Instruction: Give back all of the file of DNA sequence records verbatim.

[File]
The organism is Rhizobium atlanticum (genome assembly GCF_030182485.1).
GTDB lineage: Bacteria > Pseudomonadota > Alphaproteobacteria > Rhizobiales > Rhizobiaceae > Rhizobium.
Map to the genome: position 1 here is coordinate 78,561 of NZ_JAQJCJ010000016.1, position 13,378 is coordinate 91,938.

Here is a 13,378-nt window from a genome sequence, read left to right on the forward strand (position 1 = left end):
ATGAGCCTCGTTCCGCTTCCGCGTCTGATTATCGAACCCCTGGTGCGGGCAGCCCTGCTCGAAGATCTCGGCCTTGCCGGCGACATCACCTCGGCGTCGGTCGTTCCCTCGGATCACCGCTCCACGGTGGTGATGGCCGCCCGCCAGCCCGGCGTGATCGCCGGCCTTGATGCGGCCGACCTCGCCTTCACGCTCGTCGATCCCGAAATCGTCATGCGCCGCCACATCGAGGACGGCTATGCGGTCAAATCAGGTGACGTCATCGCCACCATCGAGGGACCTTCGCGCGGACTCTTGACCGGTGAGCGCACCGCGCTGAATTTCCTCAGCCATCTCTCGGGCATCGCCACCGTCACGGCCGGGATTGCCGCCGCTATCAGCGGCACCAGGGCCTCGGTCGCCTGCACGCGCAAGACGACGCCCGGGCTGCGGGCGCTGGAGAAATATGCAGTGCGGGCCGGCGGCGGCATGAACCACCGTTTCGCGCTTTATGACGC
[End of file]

The organism is Rhizobium atlanticum (genome assembly GCF_030182485.1).
GTDB lineage: Bacteria > Pseudomonadota > Alphaproteobacteria > Rhizobiales > Rhizobiaceae > Rhizobium.
Map to the genome: position 1 here is coordinate 78,561 of NZ_JAQJCJ010000016.1, position 13,378 is coordinate 91,938.

Here is a 13,378-nt window from a genome sequence, read left to right on the forward strand (position 1 = left end):
ATGAGCCTCGTTCCGCTTCCGCGTCTGATTATCGAACCCCTGGTGCGGGCAGCCCTGCTCGAAGATCTCGGCCTTGCCGGCGACATCACCTCGGCGTCGGTCGTTCCCTCGGATCACCGCTCCACGGTGGTGATGGCCGCCCGCCAGCCCGGCGTGATCGCCGGCCTTGATGCGGCCGACCTCGCCTTCACGCTCGTCGATCCCGAAATCGTCATGCGCCGCCACATCGAGGACGGCTATGCGGTCAAATCAGGTGACGTCATCGCCACCATCGAGGGACCTTCGCGCGGACTCTTGACCGGTGAGCGCACCGCGCTGAATTTCCTCAGCCATCTCTCGGGCATCGCCACCGTCACGGCCGGGATTGCCGCCGCTATCAGCGGCACCAGGGCCTCGGTCGCCTGCACGCGCAAGACGACGCCCGGGCTGCGGGCGCTGGAGAAATATGCAGTGCGGGCCGGCGGCGGCATGAACCACCGTTTCGCGCTTTATGACGC